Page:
Park City High School graduate finding his way in Hollywood
Jacob Grodnik remembers the first time he met John Travolta.
Grodnik, a Park City High School alum, appears in Travolta’s upcoming film, “The Fanatic,” which will be released in select theaters on Aug. 30. On their first day of filming, the Golden Globe-winning actor – Travolta – wanted to rehearse a few scenes for the R-rated thriller about a street performer who stalks an action hero played by Devon Sawa.
“We go into a tent and he turns to me and says, ‘What do you think?’” Grodnik said. “I was caught off guard. My mind was like, ‘I’m working with John Travolta, and he just said it was OK for me to think.’”
That experience showed Grodnik, who graduated from Park City High School in 2009, that Travolta was a team player.
“We started working on the scenes and changed a few lines here and there,” Grodnik said. “After I threw out a couple of funny lines, John would say, ‘Yeah, let’s go with that.’”
Travolta plays Moose, the stalker, and Grodnik plays Todd, a fellow street performer who tries to recruit Moose to join his act.
“Todd uses his act as a distraction while his friend goes around and steals things from the people who stop to watch,” Grodnik said. “Moose, on the other hand, respects the crowds and tries to put on good performances. But he’s a crazy, off-kilter stalker.”
Travolta wasn’t the only one on set who was open to suggestions, according to Grodnik.
Director Fred Durst, known for fronting the nu metal band Limp Bizkit, is also a collaborative artist.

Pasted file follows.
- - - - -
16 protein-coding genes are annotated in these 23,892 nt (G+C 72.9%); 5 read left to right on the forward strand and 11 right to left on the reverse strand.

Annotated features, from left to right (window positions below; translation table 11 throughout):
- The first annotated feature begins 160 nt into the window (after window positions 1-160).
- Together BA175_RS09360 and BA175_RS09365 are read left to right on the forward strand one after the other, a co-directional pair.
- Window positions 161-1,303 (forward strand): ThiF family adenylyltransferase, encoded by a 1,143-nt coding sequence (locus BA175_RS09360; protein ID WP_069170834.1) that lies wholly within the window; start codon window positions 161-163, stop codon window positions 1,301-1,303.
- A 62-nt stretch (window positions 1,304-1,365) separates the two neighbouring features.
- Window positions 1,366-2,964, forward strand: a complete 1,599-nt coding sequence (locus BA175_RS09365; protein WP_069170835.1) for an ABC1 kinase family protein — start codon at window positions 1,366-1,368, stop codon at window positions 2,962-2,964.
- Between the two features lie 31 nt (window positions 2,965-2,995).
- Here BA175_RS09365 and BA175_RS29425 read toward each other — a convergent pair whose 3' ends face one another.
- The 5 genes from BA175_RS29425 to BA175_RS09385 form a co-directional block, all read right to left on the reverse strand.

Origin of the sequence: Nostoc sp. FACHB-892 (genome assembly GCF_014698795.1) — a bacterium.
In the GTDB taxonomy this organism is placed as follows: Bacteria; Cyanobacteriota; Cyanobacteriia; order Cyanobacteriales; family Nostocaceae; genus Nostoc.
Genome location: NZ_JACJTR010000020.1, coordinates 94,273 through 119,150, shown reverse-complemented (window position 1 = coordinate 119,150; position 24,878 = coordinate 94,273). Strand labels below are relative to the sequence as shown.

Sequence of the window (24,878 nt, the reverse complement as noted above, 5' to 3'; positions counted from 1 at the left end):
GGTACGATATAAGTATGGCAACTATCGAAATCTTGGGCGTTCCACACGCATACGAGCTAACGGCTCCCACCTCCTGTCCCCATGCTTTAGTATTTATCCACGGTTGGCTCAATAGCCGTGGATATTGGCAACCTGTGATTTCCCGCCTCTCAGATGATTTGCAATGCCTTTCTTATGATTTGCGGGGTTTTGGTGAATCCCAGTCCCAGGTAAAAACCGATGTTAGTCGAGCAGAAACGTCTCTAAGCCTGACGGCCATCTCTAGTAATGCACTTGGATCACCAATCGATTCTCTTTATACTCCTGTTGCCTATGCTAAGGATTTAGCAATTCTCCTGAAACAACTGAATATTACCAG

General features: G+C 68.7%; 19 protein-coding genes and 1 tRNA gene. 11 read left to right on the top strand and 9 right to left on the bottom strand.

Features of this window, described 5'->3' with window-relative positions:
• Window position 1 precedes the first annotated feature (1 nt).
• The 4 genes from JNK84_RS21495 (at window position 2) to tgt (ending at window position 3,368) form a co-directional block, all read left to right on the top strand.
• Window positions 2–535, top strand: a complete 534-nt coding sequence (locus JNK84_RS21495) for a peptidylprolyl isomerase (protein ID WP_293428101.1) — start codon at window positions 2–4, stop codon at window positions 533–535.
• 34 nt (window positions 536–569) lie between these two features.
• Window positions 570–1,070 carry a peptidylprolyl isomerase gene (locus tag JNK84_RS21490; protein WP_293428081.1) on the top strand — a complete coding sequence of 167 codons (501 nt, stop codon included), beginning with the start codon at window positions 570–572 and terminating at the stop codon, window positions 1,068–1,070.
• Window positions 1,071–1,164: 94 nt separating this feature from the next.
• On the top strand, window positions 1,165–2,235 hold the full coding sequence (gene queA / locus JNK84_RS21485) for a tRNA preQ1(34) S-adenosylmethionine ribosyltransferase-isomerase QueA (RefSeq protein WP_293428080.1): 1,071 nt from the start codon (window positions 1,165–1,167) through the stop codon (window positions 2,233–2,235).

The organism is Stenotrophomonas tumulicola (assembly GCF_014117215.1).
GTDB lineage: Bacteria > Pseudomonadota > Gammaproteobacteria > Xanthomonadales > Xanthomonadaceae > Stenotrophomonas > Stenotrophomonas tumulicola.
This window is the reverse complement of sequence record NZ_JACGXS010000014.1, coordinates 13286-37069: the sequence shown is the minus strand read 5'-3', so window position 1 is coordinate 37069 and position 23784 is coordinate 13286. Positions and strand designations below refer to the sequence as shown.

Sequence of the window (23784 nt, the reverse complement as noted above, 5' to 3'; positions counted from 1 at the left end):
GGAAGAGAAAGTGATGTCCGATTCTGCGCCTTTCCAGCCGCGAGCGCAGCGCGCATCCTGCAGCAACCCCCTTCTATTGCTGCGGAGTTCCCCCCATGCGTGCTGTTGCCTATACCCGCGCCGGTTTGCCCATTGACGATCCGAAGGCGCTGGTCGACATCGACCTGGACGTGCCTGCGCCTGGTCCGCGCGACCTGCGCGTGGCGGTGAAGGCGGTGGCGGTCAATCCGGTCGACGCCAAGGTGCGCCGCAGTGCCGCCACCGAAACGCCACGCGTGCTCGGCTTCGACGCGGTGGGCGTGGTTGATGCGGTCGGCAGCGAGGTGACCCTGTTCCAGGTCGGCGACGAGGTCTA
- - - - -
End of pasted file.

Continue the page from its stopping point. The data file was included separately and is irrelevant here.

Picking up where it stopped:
“Since Fred had written the screenplay, he had a good understanding of the characters and knew what would work,” Grodnik said. “He made the shoot fun, and it was great working with someone of their caliber and feel that I belonged there.”
Grodnik landed the Todd role after he sent in a self-taped audition.
“I wanted to stand out, so I actually made a short film,” he said. “I shot images of me reading the script in a studio, and then intercut them with scenes of me walking down Hollywood Boulevard in character.”
To tap into Todd, Grodnik plastered himself with fake tattoos and sprayed the top of his head yellow.
“The first friend I asked to film the scenes told me he wasn’t comfortable with me looking like that and walking down the street,” Grodnik said laughing. “The second friend I contacted agreed to do the shoot. So I took my shirt off and screamed at people.”
A few days after he sent the tape in, Grodnik learned he was the No. 1 choice for the role if veteran actor Emile Hirsch didn’t want it.
Grodnik found out Durst was a practical joker after Hirsch passed on the role.
“I got a message telling me to call Fred Durst, and I didn’t know if it was a good news or bad news,” he said. “After I got ahold of him and he led me on and said my tape was good, but in this business sometimes the best person doesn’t get the part. Then he stopped and said, ‘Just messing with you. You got the part.’”
Landing a part opposite of John Travolta was surreal at first.